As much as I love the classic early Disney animated films, the 2D animation revival of the 80s and 90s, and the modern 3D computer generated films the studio makes today, I have a real soft spot for the rustic animation from the 60s and 70s. Movies like 101 Dalmatians, Robin Hood, and The Jungle Book have a charm to their style of rough pencil drawings coming through the ink and paint.
With The Jungle Book coming out on Blu-ray on February 11, it gave me a chance to revisit this spirited classic, which happens to be the final animated feature that Walt Disney was personally involved with before his death in 1966. Watching this again reminded me of seeing a re-release trailer for the film in the 1980s with a friend, and hearing him exclaim: “There are no bears in the jungle.”
This got me thinking… would all the animals in The Jungle Book ever interact in real life?
The Answer: Actually, they would. (Though it would get too bloody for a children’s movie.)
Since my friend so loudly brought Baloo the bear’s existence into question in that movie theater in the 80s, let’s start with him. While Baloo has the appearance of an American black bear (with a lighter coat) or possibly a grizzly or brown bear, the character is in fact a sloth bear, native to India and the surrounding areas. Though the exact location of The Jungle Book isn’t specified in the film, it is set in the Indian jungle. This is where sloth bears make their home, dining on insects and fruits.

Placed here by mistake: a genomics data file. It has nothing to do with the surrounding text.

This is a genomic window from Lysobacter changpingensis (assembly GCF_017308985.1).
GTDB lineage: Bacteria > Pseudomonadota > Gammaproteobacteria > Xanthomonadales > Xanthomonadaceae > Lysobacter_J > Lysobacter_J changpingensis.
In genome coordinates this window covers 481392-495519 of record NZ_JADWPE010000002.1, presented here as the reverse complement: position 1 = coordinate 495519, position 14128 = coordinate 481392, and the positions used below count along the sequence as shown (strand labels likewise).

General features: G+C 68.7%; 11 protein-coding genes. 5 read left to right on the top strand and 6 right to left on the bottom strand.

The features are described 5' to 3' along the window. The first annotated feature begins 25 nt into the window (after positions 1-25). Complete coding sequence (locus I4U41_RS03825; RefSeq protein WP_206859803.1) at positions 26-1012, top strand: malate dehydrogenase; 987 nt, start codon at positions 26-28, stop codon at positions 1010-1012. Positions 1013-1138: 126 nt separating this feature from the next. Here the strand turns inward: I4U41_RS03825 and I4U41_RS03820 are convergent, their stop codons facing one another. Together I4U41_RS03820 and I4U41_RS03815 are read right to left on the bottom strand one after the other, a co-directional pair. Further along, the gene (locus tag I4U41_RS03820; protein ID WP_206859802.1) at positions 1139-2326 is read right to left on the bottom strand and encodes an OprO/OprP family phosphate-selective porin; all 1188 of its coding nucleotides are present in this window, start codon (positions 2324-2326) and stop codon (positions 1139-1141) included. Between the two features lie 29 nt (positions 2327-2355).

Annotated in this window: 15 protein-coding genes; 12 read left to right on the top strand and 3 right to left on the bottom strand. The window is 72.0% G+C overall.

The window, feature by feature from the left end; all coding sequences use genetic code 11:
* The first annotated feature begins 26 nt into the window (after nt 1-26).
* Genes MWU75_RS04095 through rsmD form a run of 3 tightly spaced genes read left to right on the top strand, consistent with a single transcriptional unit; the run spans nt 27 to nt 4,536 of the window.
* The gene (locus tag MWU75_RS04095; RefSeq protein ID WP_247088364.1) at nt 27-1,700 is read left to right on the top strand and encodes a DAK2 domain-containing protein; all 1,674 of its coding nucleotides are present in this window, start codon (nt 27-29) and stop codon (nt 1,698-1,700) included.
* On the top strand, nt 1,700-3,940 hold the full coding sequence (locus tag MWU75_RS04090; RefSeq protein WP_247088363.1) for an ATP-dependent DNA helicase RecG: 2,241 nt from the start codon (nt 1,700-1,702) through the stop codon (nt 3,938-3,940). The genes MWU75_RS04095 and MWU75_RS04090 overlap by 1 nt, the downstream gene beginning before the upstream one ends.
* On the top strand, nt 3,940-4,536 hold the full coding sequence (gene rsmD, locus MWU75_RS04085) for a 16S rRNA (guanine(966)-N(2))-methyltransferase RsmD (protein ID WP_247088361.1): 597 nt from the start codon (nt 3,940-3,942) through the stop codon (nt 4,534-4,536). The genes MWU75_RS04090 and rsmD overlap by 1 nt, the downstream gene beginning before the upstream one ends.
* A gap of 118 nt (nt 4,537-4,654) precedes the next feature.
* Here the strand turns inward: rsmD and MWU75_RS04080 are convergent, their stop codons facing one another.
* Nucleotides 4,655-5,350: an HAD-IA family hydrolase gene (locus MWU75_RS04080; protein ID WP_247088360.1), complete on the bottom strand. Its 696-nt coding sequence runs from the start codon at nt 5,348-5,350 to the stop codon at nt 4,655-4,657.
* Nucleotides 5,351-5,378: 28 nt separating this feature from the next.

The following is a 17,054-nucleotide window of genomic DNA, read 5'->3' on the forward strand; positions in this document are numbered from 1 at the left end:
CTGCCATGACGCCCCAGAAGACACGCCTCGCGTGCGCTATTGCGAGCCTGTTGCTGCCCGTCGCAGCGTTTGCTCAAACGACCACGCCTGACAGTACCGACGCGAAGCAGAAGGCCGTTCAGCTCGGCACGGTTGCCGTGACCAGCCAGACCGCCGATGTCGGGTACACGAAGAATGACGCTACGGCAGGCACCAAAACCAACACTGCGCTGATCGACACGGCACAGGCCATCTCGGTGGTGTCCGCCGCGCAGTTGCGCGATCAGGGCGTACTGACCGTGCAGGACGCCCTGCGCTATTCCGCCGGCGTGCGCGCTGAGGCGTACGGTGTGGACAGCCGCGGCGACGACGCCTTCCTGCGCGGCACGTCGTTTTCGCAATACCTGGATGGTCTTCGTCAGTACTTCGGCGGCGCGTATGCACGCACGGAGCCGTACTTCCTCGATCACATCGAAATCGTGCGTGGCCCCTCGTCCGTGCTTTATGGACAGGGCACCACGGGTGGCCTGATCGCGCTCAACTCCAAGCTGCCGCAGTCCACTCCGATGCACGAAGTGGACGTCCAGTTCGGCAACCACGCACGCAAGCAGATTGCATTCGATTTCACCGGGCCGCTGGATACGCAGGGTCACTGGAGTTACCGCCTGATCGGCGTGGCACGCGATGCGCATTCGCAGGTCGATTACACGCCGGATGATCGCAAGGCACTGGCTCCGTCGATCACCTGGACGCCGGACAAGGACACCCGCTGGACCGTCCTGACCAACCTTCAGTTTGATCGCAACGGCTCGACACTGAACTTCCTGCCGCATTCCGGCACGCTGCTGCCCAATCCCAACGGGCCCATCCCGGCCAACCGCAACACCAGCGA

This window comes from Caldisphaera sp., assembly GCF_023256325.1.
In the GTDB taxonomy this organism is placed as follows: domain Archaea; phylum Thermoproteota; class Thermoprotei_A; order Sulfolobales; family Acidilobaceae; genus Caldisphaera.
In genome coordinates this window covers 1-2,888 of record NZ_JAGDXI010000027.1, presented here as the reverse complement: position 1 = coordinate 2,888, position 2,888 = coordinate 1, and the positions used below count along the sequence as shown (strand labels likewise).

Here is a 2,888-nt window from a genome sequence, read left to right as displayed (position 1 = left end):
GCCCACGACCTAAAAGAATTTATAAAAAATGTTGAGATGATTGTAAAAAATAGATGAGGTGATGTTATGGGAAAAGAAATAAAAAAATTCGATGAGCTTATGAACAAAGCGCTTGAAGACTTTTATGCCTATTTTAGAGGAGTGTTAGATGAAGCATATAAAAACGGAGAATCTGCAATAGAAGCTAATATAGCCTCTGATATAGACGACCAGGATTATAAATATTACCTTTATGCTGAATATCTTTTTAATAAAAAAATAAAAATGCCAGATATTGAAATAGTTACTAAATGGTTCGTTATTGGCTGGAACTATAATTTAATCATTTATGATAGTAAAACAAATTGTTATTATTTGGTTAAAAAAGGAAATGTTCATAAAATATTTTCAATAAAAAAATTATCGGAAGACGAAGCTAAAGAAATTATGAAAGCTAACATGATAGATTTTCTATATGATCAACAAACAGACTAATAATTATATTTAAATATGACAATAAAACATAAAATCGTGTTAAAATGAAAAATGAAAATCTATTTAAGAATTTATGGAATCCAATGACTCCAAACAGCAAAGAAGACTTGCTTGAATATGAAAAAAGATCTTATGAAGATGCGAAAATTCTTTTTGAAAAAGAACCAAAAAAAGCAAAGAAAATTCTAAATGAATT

Like Baloo, they are laid back and relatively tame, though they are generally shorter and lankier than depicted in the film. Baloo’s physical size is closer to the American black bear, towering over the 10-year-old Mowgli at a height of seven or eight feet.
Kaa is an Indian python that repeatedly tries to hypnotize and eat Mowgli. As depicted in the film, Kaa is considerably longer than a typical Indian python, which grows to about nine feet. Kaa’s length is more typical of the closely-related species of the Burmese python, one of the largest snakes in the world, sometimes measuring more than 20 feet. The Indian python is known to eat small and medium-sized mammals. However, his attacks on Mowgli would likely not end well. After a meal of such size, pythons remain immobile for days while the prey digests. With Mowgli’s protectors Baloo and Bagheera the panther close by, they would likely scare Kaa away, forcing him to regurgitate his meal a la Jon Voight in Anaconda.
Despite intensive research, I couldn’t verify if Jon Voight lives in the jungle.
The two main cats in the film – Bagheera the black panther and Shere Khan the Bengal tiger – are both found in India. In fact, black panthers (which are currently a threatened species) have been seen outside of their normal jungle habitat lately. Similarly, the elephants portrayed in the film are of the Indian variety, accurately shown with ears much smaller than that of their African counterparts.